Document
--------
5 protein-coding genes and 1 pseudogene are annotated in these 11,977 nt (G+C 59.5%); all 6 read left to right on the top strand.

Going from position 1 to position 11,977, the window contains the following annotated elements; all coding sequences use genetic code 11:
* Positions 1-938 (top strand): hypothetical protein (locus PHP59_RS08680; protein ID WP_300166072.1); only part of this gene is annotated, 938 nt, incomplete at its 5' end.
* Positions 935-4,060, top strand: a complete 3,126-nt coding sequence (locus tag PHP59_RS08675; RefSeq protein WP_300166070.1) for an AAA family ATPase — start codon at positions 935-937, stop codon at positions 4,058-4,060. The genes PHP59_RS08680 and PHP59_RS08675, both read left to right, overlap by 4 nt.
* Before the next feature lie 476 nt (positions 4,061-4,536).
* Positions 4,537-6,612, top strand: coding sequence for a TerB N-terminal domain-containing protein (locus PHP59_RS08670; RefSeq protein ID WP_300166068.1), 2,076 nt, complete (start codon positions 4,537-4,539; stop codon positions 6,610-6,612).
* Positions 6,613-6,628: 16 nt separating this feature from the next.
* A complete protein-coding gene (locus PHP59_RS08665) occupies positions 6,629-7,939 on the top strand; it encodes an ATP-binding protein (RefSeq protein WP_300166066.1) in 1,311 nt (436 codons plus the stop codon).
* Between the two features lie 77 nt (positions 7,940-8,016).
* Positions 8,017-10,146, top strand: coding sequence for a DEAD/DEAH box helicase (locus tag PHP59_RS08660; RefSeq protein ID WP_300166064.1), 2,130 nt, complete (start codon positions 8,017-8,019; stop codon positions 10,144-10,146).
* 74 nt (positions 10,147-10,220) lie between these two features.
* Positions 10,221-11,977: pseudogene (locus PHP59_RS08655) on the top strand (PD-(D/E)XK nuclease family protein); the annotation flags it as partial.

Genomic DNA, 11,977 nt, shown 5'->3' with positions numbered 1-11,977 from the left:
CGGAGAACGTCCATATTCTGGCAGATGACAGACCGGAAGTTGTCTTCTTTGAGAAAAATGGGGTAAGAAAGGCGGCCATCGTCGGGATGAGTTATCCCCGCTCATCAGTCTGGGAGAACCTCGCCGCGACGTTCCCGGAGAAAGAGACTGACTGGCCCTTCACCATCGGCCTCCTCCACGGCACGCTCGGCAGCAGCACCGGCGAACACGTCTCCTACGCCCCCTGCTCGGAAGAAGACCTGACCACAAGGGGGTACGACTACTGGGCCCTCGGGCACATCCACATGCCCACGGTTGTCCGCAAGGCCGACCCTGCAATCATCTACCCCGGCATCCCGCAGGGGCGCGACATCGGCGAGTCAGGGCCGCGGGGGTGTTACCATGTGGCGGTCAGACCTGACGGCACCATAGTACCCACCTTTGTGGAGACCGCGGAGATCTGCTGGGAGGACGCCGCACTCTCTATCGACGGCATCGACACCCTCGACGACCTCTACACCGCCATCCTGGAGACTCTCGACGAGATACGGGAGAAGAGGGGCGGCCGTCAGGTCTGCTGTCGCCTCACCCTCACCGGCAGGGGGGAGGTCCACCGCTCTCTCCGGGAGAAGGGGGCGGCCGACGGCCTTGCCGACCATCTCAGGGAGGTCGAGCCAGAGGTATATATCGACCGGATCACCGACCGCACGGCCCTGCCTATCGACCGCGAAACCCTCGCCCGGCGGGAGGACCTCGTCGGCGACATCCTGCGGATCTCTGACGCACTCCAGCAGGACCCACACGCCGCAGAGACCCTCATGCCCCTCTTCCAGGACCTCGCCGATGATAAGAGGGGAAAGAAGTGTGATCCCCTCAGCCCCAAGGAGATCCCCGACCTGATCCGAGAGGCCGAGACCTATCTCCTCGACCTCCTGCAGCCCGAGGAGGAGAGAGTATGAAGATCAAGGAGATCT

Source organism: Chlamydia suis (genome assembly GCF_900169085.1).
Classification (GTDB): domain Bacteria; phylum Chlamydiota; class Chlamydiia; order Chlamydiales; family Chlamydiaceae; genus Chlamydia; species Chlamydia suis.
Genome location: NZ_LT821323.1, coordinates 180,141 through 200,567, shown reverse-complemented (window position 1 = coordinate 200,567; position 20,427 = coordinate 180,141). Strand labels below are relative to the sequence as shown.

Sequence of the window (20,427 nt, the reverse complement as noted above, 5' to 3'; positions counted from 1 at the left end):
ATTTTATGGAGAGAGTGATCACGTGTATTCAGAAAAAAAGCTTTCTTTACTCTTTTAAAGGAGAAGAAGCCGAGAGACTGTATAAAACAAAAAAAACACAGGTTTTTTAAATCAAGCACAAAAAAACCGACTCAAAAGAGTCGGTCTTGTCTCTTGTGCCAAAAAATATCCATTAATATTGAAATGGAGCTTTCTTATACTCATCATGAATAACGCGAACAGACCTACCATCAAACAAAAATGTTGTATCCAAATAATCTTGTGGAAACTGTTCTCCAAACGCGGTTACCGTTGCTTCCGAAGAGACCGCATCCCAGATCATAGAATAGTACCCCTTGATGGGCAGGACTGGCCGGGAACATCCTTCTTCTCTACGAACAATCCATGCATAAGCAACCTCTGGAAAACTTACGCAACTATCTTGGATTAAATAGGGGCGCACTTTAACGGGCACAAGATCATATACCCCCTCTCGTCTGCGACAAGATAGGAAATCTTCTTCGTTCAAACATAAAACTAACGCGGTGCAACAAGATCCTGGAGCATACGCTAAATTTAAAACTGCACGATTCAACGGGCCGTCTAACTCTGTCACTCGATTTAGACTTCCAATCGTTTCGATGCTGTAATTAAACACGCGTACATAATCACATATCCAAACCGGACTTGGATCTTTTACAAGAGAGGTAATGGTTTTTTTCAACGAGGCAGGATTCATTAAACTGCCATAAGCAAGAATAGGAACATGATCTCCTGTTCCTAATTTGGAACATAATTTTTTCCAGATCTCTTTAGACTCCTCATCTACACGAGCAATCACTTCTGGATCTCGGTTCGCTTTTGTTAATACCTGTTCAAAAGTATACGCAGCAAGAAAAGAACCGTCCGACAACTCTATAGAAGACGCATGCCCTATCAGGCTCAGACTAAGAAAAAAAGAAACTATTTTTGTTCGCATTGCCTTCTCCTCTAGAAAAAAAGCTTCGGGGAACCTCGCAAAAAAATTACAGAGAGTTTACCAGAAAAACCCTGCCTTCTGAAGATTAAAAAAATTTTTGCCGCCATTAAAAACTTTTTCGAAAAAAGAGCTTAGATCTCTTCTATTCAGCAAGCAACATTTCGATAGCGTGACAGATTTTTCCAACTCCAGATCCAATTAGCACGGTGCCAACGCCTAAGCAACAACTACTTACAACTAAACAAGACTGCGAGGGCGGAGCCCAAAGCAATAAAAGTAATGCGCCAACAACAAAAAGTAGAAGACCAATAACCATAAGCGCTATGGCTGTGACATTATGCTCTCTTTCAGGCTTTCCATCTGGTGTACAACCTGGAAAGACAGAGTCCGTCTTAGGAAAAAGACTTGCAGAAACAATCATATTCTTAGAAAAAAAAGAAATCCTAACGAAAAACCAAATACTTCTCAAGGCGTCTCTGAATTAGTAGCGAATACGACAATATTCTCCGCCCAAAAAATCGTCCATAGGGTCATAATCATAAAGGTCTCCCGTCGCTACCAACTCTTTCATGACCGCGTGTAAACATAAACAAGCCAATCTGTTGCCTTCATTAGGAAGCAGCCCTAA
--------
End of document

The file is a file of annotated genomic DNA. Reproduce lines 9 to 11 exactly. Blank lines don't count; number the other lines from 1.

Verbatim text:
* Between the two features lie 77 nt (positions 7,940-8,016).
* Positions 8,017-10,146, top strand: coding sequence for a DEAD/DEAH box helicase (locus tag PHP59_RS08660; RefSeq protein ID WP_300166064.1), 2,130 nt, complete (start codon positions 8,017-8,019; stop codon positions 10,144-10,146).
* 74 nt (positions 10,147-10,220) lie between these two features.